The Protection of Personal Information Act (POPI) has been in the public domain for several years and has been enacted into law, but its enforcement provisions are not yet in effect. The appointment of a Regulator and the issuing of draft Regulations for public comment, however, indicate that the Act will probably come into effect in 2018. The recent massive database leak may lead to a bit of fast-tracking here.
POPI will require that all personal information (IDs, health records, religion, employment records, sexual orientation etc) must remain confidential and organisations need to identify where this information is held and take steps to protect it.
Although there will be a twelve month grace period (from the date POPI’s enforcement provisions become effective) entities should not underestimate how much work is required to ensure compliance.
The growing trend of hacking of private information will make this task more onerous and additional costs may need to be incurred to ensure that adequate cybersecurity measures are in place.
Small and medium sized businesses (SMEs) will be under greater pressure as they do not have the resources of the larger corporates.
What will you need to do?
You will have to –
- Appoint an Information Officer (the person or entity responsible for the implementation and operations of POPI).
- As a starting point, identify what personal information you hold and how it is processed, given to third parties, stored and destroyed.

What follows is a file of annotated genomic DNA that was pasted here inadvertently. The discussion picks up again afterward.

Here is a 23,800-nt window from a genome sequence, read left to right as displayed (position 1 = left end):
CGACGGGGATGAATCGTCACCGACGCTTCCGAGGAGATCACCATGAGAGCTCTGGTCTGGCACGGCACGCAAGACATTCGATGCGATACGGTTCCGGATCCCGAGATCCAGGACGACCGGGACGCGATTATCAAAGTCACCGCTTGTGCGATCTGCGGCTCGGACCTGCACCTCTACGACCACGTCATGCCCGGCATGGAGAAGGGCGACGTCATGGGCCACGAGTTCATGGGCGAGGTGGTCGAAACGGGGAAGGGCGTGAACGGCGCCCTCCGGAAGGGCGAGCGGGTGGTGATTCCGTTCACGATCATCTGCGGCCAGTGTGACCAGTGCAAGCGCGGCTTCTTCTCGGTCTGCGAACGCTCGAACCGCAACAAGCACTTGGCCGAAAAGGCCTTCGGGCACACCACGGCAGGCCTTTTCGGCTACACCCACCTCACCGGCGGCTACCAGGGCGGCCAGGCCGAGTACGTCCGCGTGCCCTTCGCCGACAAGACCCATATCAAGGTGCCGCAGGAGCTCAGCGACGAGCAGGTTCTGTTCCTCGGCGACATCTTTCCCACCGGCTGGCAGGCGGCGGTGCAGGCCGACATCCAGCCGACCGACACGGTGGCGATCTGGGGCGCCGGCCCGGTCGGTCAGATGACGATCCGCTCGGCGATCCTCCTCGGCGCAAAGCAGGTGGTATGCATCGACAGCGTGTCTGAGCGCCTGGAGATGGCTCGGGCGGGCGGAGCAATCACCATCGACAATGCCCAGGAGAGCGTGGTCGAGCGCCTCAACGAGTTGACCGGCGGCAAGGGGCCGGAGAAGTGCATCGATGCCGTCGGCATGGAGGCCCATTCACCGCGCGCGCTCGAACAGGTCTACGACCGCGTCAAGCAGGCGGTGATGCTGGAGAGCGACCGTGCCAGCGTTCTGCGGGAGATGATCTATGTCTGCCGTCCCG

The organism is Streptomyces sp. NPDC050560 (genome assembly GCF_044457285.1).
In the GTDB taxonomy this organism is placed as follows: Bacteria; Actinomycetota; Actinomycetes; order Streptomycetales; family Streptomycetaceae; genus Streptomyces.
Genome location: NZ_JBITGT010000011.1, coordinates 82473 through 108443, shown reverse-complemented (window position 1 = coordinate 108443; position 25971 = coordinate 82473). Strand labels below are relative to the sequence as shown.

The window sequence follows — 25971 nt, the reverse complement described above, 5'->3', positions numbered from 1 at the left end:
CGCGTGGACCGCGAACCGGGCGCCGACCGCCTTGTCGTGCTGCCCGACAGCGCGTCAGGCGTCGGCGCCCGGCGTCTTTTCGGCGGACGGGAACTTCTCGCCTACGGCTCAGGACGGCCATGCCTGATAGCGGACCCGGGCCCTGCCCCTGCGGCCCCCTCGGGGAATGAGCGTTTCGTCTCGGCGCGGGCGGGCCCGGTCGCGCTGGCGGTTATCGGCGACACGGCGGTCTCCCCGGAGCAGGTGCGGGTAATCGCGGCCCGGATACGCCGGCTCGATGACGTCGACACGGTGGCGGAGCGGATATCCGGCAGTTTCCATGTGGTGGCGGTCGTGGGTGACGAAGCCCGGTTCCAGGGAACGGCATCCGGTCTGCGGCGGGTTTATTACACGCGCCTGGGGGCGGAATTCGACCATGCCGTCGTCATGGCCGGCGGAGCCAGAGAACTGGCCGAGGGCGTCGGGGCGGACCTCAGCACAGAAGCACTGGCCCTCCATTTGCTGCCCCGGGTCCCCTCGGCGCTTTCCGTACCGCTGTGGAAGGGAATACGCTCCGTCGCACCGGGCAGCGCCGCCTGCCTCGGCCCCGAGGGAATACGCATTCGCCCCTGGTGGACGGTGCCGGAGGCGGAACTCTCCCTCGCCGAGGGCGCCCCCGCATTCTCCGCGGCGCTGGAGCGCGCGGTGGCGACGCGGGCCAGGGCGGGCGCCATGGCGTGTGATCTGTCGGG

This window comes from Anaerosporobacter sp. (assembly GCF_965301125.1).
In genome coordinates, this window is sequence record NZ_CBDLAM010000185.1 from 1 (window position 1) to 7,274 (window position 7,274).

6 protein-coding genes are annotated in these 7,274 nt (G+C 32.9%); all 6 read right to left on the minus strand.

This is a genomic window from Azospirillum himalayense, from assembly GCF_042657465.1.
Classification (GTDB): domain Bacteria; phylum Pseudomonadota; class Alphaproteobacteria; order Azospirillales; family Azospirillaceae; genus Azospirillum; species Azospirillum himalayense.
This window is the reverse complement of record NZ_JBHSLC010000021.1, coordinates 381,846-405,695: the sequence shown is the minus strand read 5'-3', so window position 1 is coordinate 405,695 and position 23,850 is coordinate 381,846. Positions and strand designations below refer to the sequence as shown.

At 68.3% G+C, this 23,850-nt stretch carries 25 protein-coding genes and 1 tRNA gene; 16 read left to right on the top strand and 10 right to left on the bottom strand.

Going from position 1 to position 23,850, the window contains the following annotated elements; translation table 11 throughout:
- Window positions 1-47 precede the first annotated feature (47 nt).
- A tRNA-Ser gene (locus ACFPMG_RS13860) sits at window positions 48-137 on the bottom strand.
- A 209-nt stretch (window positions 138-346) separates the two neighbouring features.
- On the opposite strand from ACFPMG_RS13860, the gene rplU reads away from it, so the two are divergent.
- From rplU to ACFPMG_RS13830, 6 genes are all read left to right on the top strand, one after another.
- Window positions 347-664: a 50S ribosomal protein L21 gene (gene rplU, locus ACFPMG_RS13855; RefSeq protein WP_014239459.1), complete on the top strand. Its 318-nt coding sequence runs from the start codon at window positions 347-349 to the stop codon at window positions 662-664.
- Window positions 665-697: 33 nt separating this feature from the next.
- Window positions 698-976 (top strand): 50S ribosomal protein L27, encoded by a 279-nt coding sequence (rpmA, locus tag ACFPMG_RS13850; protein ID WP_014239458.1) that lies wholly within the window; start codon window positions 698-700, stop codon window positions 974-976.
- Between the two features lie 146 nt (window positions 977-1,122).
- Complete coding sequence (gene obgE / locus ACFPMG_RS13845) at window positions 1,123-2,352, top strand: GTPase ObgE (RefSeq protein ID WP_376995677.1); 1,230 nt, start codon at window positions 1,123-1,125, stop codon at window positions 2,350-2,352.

- Design, test and implement systems and procedures to ensure compliance with POPI.
- Have policies in place to report any breaches of personal information.
Per the draft Regulations (comment has been called for so they could well change):
- A manual (which is available to the public) setting out how the organisation complies with POPI must be drawn up. The manual needs to provide assurance that personal information will be adequately protected;
- Measures and systems must be in place to respond to requests for access to personal information; and
- Training sessions must be held for relevant stakeholders to ensure that there is an understanding of POPI and that the company’s systems are compliant.
Penalties for non-compliance are severe – a fine of up to R10m or ten years’ imprisonment.
Don’t forget also the potential cost of being sued by people or organisations whose personal information falls into unauthorised hands or is hacked whilst under your control. Consider for example the possible claims arising from the recent South African database leak compromising the private data of 60 million people. (As a side-note: Check whether any of your email accounts have been compromised here – remember to check all your email addresses, personal as well as business, and seek advice immediately in any doubt.)
It will be critical therefore that you can demonstrate you have shown the necessary preparation and have put in place robust systems to protect personal information.
Start planning for POPI now – it will expose you to huge risk when it kicks in and forewarned really is forearmed!
This article is a general information sheet and should not be used or relied upon as professional advice. No liability can be accepted for any errors or omissions nor for any loss or damage arising from reliance upon any information herein. Always contact your financial adviser for specific and detailed advice. Errors and omissions excepted (E&OE)